The Rebellious Lawyering Conference (RebLaw) began yesterday at Yale Law School, bringing together law students, lawyers, and community organizers to discuss a plethora of social justice issues. The author attended two of the sessions, which were amazing and yielded interesting legal perspectives and strategies worth elaborating on (and of course there were many simultaneous sessions which you can check out here). And tomorrow I’ll give a similar summary of the sessions I attend today.
Session 1 – Reconciling with the Past to Invest in our Future: Reparatory Justice in the U.S. and Beyond
This session featured Professors Khiara M. Bridges and Maurice Jackson and UN Transitional Justice Policy Analyst Emily Kenney. It opened with a playing of “Forty Acres and a Mule” by Oscar Brown, Jr.
Then Professor Bridges explained that one means of reparations is through complete reproductive justice, and explained that reproductive justice is a more intersectional approach to reproductive rights that recognizes the role that racism and economic coercion plays in the denial of reproductive rights, both of birth control and of sterilization. She explained that as such, full reproductive justice could only come through a massive, historic redistribution of wealth. She questioned the utility of affirmative action, suggesting that in the classic Brown v. Board “diversity benefits the school” argument centers the benefit of the white students already there and does not question white hegemony but just assimilates Black people into it. She ended by questioning the need for the “spectacular” like slavery to trigger reparations and said that the banal racism of the everyday also must be confronted in a reparatory framework.
Professor Maurice Jackson gave an enormous overview of the history of reparations which I could not possibly do justice and I would point you to his work with Georgetown’s Working Group on Slavery, Memory and Reconciliation. Nevertheless I’ll touch on a few key points. First Prof. Jackson was not shy about connecting reparations to communism, both with his own involvement in the WEB Du Bois Club (the youth wing of the US Communist Party) and with Lenin’s foundational ideas of self-determination leading to the idea of New Afrika. But the history of reparations started far earlier, he told us, with early Black writers in the US like Phyllis Wheatly.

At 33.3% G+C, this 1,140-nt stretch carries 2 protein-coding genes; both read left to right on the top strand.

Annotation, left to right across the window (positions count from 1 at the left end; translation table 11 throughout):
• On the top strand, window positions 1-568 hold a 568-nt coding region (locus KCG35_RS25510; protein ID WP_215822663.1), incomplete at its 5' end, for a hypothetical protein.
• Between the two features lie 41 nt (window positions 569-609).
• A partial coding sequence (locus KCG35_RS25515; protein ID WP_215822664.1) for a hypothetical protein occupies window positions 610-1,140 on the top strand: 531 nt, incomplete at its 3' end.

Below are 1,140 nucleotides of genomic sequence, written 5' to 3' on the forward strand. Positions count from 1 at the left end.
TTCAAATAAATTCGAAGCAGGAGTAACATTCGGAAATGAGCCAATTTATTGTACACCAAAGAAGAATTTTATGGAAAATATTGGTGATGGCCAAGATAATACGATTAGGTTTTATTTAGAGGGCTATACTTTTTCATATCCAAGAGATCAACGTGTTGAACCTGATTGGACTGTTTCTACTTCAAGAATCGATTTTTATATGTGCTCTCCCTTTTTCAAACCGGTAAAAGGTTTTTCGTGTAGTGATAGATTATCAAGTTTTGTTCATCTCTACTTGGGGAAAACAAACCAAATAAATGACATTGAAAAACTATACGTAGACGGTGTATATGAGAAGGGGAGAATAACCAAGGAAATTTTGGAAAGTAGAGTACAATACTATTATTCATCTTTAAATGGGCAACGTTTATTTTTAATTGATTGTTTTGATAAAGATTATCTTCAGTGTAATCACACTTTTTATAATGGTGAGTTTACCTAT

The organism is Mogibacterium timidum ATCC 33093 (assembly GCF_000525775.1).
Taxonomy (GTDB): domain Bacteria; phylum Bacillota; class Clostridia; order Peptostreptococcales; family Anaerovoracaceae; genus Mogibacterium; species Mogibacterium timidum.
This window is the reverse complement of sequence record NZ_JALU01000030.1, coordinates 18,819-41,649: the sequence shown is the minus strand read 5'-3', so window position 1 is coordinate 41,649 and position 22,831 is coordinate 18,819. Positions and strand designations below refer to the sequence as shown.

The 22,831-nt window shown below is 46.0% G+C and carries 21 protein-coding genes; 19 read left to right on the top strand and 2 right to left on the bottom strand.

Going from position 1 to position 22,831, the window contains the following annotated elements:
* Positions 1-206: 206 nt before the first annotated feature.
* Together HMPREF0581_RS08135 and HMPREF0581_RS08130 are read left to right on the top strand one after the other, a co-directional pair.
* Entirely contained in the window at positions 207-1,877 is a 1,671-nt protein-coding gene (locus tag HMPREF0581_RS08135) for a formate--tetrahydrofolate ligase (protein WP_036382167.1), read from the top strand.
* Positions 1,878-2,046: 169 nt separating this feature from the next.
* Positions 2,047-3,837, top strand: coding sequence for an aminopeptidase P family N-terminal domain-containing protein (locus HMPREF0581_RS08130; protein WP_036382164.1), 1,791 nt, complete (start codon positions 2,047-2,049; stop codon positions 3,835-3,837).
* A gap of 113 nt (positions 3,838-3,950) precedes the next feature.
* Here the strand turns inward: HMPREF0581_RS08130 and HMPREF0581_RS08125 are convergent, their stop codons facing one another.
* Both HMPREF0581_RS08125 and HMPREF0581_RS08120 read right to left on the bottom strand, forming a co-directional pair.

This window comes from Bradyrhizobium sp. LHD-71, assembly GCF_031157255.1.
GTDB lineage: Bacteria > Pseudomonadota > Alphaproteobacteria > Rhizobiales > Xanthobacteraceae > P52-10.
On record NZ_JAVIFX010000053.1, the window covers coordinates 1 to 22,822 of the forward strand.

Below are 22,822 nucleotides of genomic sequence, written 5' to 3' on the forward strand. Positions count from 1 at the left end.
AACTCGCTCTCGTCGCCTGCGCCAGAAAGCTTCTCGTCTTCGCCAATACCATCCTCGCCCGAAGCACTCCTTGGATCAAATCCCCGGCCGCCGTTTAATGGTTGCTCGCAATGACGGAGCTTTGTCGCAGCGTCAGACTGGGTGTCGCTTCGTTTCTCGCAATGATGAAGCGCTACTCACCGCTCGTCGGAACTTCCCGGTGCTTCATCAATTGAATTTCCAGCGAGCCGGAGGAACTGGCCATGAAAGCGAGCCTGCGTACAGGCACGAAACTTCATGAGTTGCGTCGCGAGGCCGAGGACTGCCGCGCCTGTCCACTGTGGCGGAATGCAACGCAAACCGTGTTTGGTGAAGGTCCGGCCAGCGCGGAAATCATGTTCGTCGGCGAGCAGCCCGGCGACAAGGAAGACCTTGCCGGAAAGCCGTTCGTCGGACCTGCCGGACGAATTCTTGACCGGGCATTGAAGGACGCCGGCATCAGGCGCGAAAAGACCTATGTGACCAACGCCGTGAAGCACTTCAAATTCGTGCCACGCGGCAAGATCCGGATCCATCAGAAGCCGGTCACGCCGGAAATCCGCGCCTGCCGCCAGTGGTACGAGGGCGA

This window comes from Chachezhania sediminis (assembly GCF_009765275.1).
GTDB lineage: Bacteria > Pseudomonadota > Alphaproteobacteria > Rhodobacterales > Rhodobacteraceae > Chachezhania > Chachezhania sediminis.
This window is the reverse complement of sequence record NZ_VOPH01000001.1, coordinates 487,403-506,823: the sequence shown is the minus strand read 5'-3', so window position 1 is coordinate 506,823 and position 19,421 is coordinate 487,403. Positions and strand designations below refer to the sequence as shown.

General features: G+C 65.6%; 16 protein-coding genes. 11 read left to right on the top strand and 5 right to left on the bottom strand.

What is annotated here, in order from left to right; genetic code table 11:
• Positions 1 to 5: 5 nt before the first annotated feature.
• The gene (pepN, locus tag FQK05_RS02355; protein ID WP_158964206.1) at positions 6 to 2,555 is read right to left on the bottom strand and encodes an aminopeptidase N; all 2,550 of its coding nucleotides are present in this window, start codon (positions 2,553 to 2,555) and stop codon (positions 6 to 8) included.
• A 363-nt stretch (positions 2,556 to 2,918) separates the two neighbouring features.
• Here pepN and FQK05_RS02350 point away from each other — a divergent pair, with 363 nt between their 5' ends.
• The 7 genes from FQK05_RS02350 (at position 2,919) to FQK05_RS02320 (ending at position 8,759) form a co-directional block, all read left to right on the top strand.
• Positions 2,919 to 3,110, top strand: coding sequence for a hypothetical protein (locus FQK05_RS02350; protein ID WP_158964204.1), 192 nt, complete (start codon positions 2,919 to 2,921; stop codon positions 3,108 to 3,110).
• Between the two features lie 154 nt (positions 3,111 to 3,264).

He also pointed out that US reparations are not necessarily limited to the domestic: that a powerful case can be made for the US paying reparations to Vietnam (and, while it may seem preemptive as US violence against the region continues, I would add most of the Americas, Middle East, and the Philippines).
Emily Kenney was the most doctrine focused of the presenters since international law actually has a reparatory justice framework. The foundational case for this framework is Chorzów Factory heard before the Permanent Court of International Justice (the League of Nations antecedent to today’s International Court of Justice). Particularly the case had two important holdings: (1) that states were responsible for wrongful expropriation and (2) that the appropriate damages for such expropriation was reparations.
Reparations are generally thought of as a lump sum payment, as famously proposed in the “forty acres and a mule” concept from Reconstruction. But Kenney explained to us that in international law there are five types of reparations and generally all five are sought to achieve some “full” sense of reparation: (1) compensation, the lump sum payment (2) restitution, injunctive action such as restoring citizenship or land rights, (3) rehabilitation, long term programs to facilitate healing, (4) satisfaction, memorializing the harm and educating the populace about it to prevent its recurrence, (5) strengthening governance, also as a prevention measure.
One example of Kenney gave of her work was the current efforts in Colombia, a program targeted at 8 million people. She acknowledged the complications that arise in situations where the combatants are also considered victims. This is generally where my reservations about the United Nations conducting such programs stems from. The programs exist in a context of imperialism, that even if FARC members are afforded compensation they are still assumed to be the perpetrators of harm while the paramilitaries of Uribe and others go unmentioned (and similarly with reparations in the Peru conflict between Shining Path and the Peruvian government). Further they are asking states with little to no money or resources to make reparations, often in the midst of the IMF and private companies extracting billions of dollars worth of capital from their countries.
Session 2 – Financing Criminal Justice
This second session focused on the practices made front page news by the Department of Justice report on Ferguson – state and local governments relying on fines and fees for revenue. The panel consisted of Raúl Carrillo, Thomas Harvey, Mitali Negrecha, and Jaribu Hill (Professor Emma Coleman Jordan was unfortunately unable to attend).